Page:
My Top 10 Home Building Tips

Now that we've been in our forever home for 3 months, I finally feel like I'm ready to reflect on the home building process. I heard so many horror stories about building a home before we started and was definitely a little intimidated by them. If you're thinking about building your home or about to start the process, don't let these stories scare you! It's time-consuming and can be challenging at times, but I wouldn't change our decision to build for anything in the world. I am so incredibly happy with our home…it was worth every second of stress.

Don't get me wrong, I am so pleased with the overall result; but like most people that have designed/built a custom home, I have a few minor things that I would probably have done differently if given another chance at it. That happens…many times, you don't realize what you did (or didn't) want until after the process is over. There were a few keys to making our home building journey as seamless as possible. If I had a friend that was building a home, I would probably tell him/her the following things…

Great home building tips, including ideas for how to manage time and budget...even shares how to prioritize and choose design features. This will help with saving money and sanity throughout the construction process!

1. Have an idea of what you want before you ever pick a builder.


I had a little bit more time to plan our home than most people do. My husband and I both have variable incomes, which means we had to wait a full 2 calendar years after he started a new job before we qualified for the mortgage we needed. I spent most of that time making notes of what I wanted, finding (and modifying) the right floor plan, and making design boards. Spend as much time as you can nailing down a general idea of your floor plan and design preferences. This makes it so much easier to pick a builder that will fit your style/plans when you start meeting with contractors.

You'll also need to get a good idea for your budget before you start your first meetings. Use some of the many mortgage calculators online to find out what you can afford (and don't forget to include things like PMI, HOA dues, and other smaller fees that can add up). Having your budget before you meet with the builder can really clue them into what you're wanting as far as size and finishes go.

2. When you're ready to get the process going, start by meeting with a few builders.

Alright, I'll admit that I didn't follow my own advice with this one, but there was a good reason behind it. Our builder already owned the lot we wanted in our neighborhood and was willing to carry the financing during the building process (something no other builder in the area would do and saved us a ton of money overall). Those two things were deal-breakers for us. It worked out though – we loved our builder and would have probably gone with them anyway!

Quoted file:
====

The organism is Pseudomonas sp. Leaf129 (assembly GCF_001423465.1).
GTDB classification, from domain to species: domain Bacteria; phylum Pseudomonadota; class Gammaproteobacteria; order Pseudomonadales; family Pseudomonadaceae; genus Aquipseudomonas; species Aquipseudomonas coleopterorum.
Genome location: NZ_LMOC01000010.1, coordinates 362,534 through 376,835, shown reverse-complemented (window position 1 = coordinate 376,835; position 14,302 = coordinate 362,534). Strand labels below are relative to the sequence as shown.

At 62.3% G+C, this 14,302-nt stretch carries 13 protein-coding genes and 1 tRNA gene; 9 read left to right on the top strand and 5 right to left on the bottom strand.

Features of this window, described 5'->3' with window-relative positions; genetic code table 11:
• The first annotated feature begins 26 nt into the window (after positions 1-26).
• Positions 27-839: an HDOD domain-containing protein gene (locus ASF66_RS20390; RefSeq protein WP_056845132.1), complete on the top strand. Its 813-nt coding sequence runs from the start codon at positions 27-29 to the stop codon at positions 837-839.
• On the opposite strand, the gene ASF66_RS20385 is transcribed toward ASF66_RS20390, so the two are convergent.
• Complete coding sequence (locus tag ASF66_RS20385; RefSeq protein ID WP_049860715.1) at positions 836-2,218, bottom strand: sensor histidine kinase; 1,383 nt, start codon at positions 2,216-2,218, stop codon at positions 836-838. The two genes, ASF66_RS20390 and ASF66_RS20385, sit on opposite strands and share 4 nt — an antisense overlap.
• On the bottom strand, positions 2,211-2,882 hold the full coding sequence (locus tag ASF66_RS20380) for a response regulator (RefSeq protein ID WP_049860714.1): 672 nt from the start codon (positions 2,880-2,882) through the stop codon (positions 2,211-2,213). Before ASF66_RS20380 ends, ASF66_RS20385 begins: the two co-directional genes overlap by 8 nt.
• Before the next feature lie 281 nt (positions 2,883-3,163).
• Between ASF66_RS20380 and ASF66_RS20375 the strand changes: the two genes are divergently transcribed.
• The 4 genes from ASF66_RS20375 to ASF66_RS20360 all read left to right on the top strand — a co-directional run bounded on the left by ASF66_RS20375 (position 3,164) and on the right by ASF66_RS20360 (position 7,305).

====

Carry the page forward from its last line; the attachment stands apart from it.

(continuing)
If you don't have those needs and are in an area where you can be a little more picky, I'd definitely recommend sitting down with a few builders to go over budget, design ideas, floor plans, and timelines before deciding. Your contractor is a make-or-break for how smoothly the process will go for you. Meeting face-to-face with builders will also clue you into how they communicate and how responsive they are to needs/questions.

3. Location, location, location.

Once you have a builder, another big decision to make is your location. In my opinion, this is way more important than any other decision you make about your home; design elements (and even floor plans, for that matter) can be changed at a later date. This can't. Think about how that location fits your family now (work commute time, neighborhood make-up, view) and later (school zones, yard size). We chose a location that would give us lots of room to grow, had the school zone we wanted, was close to family, and had an amazing backyard view. Those were our priorities; of course they vary for everyone! Also consider the direction of your lot and what rooms you'd like filled with light at certain times of the day. Windows that face the south have the most light throughout the day; west-facing windows will have lots of afternoon light. The front of our home faces south, so we have a ton of light in those windows all day (I'm sitting in my office as I type this with sun in my eyes right now, as a matter of fact! 😎)

4. During the plan finalization process, know what are must-haves and optionals.